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Ask The Pan Handler: The Hows and Whys of the Smooth Cooking Surface of Old Cast Iron Skillets

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Amy M. from Vermont wrote me via Ask The Pan Handler and asked: “[M]y husband is requesting an cast iron skillet with a smooth cook surface. He says that the old ones had very smooth surfaces–possibly ground down? Which (if any) manufacturer would be best suited for him? [T]hank you!”

Amy, just about all of the great old cast iron skillets have smoother cooking surfaces than do pans of current manufacture. Just take a look at the cooking surface of a modern-day Lodge skillet, for example, and compare it to the cooking surface of an old Griswold:

Surface3

Cooking surface of Griswold slant logo number 5 skillet.

Surface2

Cooking surface of modern-day Lodge number 5 cast iron skillet.

Both pans had been cleaned to bare iron and then heat-seasoned with Crisco vegetable shortening. You can see the difference in texture. The same is true for the bottoms of the pans:

SurfaceBottoms2

Bottom of Griswold slant logo number 5 skillet.

SurfaceBottoms1

Bottom of Lodge number 5 skillet.

I dove a little deeper into the issue, trying to figure out why, exactly, the surfaces were different in texture. Obviously, one major difference is that the process is now largely automated, whereas human hands polished and ground the great old vintage pans. I found a Lodge foundry video which proved to be very helpful in learning more about how modern-day cast iron skillets are made. As you can see in the video, once the pans are released from the sand molds, they undergo a process where they are basically machine blasted to remove all remaining sand, and then blasted again to assist in cleaning. The cooking surface does not appear to be machined or polished at all.

Conversely, as shown in the little vintage pamphlet below from the Favorite Stove and Range Company,1 skillets were tumbled, then polished with a grinding wheel (or milled), which resulted in that beautiful glassy cooking surface seen on so many of the great old pans.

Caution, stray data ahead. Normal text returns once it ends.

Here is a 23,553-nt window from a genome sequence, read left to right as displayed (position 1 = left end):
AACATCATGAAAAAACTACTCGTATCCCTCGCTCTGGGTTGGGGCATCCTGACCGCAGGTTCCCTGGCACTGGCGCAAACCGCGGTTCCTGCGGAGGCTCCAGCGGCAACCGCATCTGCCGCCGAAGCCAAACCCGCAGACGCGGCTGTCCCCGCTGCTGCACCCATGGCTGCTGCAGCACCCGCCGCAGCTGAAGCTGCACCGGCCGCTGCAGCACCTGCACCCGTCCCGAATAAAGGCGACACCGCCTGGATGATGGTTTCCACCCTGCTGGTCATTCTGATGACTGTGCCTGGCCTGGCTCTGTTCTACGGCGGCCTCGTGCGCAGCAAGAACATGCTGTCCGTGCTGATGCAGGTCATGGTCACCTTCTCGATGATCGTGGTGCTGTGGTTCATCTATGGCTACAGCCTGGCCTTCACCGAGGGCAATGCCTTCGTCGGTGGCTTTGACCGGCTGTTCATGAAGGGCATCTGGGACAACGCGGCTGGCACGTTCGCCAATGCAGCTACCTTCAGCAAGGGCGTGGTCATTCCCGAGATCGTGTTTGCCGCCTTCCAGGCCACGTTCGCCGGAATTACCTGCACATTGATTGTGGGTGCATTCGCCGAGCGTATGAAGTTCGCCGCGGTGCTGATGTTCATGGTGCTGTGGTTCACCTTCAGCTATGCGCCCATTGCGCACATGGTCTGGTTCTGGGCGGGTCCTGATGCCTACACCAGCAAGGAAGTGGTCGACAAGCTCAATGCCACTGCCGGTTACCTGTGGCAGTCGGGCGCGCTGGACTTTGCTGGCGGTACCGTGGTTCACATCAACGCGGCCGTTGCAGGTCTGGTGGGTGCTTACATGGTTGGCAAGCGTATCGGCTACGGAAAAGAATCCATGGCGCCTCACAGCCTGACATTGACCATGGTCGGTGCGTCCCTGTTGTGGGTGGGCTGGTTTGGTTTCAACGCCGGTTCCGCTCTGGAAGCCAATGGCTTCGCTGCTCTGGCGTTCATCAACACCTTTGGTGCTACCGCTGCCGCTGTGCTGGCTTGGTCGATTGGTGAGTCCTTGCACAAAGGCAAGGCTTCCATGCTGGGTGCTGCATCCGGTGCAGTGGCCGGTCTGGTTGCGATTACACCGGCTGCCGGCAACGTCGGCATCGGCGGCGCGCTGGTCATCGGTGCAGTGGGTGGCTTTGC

Screenshot 2015-12-25 18.44.14

Screenshot 2015-12-25 18.48.12

Screenshot 2015-12-25 18.49.41

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I was also provided two photos2 which were taken in 2003 at the Wagner foundry, prior to its closing. The photos show the grinding stone that was used on the cooking surface of a griddle during the polishing process. The red arrows point to the handle of the griddle, and to the grinding stone in the right photo. You can see even in this photo that the cooking surface is much smoother than that of a current-day Lodge.

Photo taken at the Wagner foundry in 2003, which shows the grinding stone used to polish / grind the surface of a griddle.

Photo taken during a 2003 tour of the Wagner foundry, which shows the grinding stone used to polish / grind the surface of a griddle.

I have also read that the texture of the sand used in the sand molds was more dense than that used at present.3  This  makes sense when you think about it. Given the process by which cast iron skillets are made, the texture of the sand in the sand mold would replicate the texture of the product once it is removed from the mold.

I found an interesting British instructional video that showed how small iron pieces – there stovetop burner pates – were manufactured in the 1940s. I imagine it was a similar process in the United States. It provides a nice overview of the sand mold casting process.

Wikipedia also has a nice discussion about the sand casting process, with some nice illustrations that make the process easy to understand.

Amy, thank you for your question. It provided a great learning opportunity for me, and hopefully the information will help some of you, too!

 

  1. Pamphlet scan provided courtesy Steve Stephens
  2. Photos and reference courtesy Steve Stephens
  3. D. Smith, Kettles ‘n Cookware, vol. 6, no. 2 (Mar-April 1997)